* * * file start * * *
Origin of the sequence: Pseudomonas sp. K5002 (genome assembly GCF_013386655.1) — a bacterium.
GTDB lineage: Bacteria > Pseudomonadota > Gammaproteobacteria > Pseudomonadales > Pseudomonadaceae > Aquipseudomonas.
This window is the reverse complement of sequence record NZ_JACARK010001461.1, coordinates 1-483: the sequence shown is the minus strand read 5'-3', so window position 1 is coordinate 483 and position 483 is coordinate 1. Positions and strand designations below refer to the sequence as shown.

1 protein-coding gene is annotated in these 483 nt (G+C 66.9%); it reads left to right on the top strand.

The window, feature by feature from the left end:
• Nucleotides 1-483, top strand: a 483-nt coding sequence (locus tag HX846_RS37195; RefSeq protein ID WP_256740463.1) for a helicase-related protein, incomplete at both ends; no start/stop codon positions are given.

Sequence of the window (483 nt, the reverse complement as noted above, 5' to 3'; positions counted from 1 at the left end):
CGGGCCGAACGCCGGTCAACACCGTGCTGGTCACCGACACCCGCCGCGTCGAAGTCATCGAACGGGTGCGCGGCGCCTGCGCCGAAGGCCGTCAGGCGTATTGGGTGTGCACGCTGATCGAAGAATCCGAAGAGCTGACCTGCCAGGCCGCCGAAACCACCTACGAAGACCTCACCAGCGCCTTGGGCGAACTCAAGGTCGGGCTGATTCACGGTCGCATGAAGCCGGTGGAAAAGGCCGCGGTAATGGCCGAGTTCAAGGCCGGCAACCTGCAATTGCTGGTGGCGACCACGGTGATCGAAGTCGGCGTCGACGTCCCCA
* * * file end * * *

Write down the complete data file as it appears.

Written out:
Origin of the sequence: Pseudomonas sp. K5002 (genome assembly GCF_013386655.1) — a bacterium.
GTDB lineage: Bacteria > Pseudomonadota > Gammaproteobacteria > Pseudomonadales > Pseudomonadaceae > Aquipseudomonas.
This window is the reverse complement of sequence record NZ_JACARK010001461.1, coordinates 1-483: the sequence shown is the minus strand read 5'-3', so window position 1 is coordinate 483 and position 483 is coordinate 1. Positions and strand designations below refer to the sequence as shown.

1 protein-coding gene is annotated in these 483 nt (G+C 66.9%); it reads left to right on the top strand.

The window, feature by feature from the left end:
• Nucleotides 1-483, top strand: a 483-nt coding sequence (locus tag HX846_RS37195; RefSeq protein ID WP_256740463.1) for a helicase-related protein, incomplete at both ends; no start/stop codon positions are given.

Sequence of the window (483 nt, the reverse complement as noted above, 5' to 3'; positions counted from 1 at the left end):
CGGGCCGAACGCCGGTCAACACCGTGCTGGTCACCGACACCCGCCGCGTCGAAGTCATCGAACGGGTGCGCGGCGCCTGCGCCGAAGGCCGTCAGGCGTATTGGGTGTGCACGCTGATCGAAGAATCCGAAGAGCTGACCTGCCAGGCCGCCGAAACCACCTACGAAGACCTCACCAGCGCCTTGGGCGAACTCAAGGTCGGGCTGATTCACGGTCGCATGAAGCCGGTGGAAAAGGCCGCGGTAATGGCCGAGTTCAAGGCCGGCAACCTGCAATTGCTGGTGGCGACCACGGTGATCGAAGTCGGCGTCGACGTCCCCA